McGill doesn't have to be an anglophone experience in a bilingual city. *Stay away from the dorms and the Ontario brats (*Note from IP, this is only one student's opinion!). Live the city dweller lifestyle and make those francophone contacts in the community, preferably on the eastside. You have to make the effort to get out and see Montréal on your own, as most people living here aren't intent on sightseeing.
MacDonald Campus (Top)
The Faculty of Agricultural and Environmental Sciences, including the School of Dietetics and Human Nutrition, is located on the Macdonald campus. The Macdonald campus is located in Ste. Anne-de-Bellevue which is about 20 miles west of Montréal. A student planning to attend McGill, therefore, might not be at the downtown campus.
The campus is not too large in size or students. Most classes are in two buildings that are attached so one doesn't have far to go from one class to the next. Laird Hall residence is also close. Some classes are located in the Centennial Center which also contains a cafeteria and the Ceilidh (Kay-lee), a student bar open every Thursday night.
The Ceilidh isn't the only nightlife available. Ste. Anne-de-Bellevue also has a few other bars that many students go to, including many from John Abbot College situated next to Macdonald campus. One can also take the 211 bus to Montréal and find plenty of places to go there.
The dorms on Macdonald campus are not too difficult to get in, but one should apply once accepted. In the residence there is a linen service, but no towels or hangers are provided. The cafeteria is only open for breakfast and lunch and no meal plan is offered. Most students cook for themselves in the kitchens available on each floor, however, students must have their own utensils and cookware. Desk lamps are provided for each student. Also in the Laird Hall residence is a post office and each student is assigned a box. There are laundry facilities, which cost $1.00 CAD, to wash and $1.00 CAD to dry. There is one ATM machine in the building, but there are also two banks in the town. There are also apartments or houses in the town that can be rented.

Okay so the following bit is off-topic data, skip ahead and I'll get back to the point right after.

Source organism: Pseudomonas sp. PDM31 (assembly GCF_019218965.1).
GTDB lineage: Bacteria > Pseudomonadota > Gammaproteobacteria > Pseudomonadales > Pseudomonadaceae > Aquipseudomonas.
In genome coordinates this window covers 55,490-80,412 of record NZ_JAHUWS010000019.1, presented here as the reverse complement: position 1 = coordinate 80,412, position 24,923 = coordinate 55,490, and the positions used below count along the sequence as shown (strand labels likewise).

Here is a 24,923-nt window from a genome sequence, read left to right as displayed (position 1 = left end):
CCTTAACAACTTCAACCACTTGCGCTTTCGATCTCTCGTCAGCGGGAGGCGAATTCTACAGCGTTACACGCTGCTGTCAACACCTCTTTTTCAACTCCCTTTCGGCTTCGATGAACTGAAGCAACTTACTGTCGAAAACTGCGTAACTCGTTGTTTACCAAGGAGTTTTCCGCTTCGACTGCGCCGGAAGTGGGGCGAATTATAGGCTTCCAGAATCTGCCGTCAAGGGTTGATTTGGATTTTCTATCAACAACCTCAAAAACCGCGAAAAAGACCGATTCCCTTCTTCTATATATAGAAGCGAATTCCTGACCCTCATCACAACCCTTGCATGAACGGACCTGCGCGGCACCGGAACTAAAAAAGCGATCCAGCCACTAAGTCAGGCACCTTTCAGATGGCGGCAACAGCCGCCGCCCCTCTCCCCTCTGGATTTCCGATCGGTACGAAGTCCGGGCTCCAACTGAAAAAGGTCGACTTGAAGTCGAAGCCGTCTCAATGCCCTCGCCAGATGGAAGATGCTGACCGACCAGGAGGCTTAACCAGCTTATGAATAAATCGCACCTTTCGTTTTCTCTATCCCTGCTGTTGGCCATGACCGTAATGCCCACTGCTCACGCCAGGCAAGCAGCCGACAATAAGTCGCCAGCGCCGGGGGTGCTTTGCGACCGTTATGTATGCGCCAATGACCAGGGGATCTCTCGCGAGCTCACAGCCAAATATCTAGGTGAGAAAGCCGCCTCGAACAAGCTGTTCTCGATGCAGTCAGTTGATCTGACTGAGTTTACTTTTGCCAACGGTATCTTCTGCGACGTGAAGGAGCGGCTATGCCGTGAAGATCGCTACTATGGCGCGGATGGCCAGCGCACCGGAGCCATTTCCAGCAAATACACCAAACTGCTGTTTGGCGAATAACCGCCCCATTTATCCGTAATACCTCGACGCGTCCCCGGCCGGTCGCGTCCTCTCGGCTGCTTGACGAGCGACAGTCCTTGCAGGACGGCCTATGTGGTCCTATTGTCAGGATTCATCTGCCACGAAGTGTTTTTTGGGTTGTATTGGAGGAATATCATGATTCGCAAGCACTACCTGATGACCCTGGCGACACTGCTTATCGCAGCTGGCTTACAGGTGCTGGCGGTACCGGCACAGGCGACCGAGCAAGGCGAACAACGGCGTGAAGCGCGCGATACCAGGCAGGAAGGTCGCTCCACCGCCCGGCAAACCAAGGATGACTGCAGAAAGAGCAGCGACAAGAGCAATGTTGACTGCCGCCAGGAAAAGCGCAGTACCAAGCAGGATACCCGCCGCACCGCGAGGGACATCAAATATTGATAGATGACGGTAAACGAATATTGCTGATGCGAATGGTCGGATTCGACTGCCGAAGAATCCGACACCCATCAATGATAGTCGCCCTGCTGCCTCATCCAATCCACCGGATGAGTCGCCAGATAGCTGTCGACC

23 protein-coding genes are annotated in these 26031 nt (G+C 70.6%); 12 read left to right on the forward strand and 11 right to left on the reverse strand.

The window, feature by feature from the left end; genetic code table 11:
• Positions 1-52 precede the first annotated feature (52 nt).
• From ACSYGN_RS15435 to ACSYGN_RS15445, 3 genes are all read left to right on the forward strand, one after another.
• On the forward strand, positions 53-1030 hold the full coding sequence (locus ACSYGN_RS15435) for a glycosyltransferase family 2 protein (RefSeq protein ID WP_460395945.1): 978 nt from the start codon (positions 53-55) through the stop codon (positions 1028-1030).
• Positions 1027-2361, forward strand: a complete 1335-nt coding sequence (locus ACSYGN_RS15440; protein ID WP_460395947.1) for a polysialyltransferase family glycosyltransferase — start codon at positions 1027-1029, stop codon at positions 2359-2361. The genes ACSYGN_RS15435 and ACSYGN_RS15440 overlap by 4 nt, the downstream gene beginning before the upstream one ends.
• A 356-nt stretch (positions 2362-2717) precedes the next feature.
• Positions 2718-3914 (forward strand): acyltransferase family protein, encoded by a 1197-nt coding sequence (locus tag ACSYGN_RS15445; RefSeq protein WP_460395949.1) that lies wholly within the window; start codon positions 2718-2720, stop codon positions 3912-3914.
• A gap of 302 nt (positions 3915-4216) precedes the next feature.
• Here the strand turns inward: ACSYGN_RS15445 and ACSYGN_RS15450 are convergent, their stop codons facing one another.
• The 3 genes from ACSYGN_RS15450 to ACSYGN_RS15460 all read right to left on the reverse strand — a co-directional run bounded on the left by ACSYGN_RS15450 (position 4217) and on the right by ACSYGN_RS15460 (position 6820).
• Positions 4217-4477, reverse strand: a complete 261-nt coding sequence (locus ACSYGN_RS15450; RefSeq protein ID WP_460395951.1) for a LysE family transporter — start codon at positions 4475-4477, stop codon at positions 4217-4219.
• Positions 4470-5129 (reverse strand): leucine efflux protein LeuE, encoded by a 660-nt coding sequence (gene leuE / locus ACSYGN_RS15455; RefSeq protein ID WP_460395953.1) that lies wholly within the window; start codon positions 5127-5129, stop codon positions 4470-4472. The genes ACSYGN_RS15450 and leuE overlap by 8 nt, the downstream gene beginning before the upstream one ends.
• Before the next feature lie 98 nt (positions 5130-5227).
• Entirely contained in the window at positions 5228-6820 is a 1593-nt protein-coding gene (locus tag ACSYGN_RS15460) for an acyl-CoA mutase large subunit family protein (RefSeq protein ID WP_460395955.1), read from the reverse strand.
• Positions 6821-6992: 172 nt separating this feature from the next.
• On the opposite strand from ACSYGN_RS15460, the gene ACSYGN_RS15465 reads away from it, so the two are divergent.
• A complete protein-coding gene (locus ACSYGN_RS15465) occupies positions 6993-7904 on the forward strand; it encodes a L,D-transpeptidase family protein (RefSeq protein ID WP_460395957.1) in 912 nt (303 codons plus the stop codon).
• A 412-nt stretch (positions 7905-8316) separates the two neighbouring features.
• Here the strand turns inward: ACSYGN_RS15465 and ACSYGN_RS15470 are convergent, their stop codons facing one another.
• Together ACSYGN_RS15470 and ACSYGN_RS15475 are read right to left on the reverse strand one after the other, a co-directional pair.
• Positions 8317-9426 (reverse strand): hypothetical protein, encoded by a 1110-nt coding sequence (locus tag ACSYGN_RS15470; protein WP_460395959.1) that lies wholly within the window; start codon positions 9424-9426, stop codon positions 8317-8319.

Money and Banking (Top)
There is a one-month hold on all U.S. checks. This includes financial aid checks except for GSL's. Therefore, be sure to have enough money to last your first month in Montréal. Keep in mind that, if renting an apartment, you may need to buy furniture, a stove, refrigerator, extra clothes, a phone, etc. It is suggested you bring $1,000 in traveler's checks for the first month. On the whole, you will find rent much cheaper than in California, and food much more expensive. Therefore, living costs are about the same.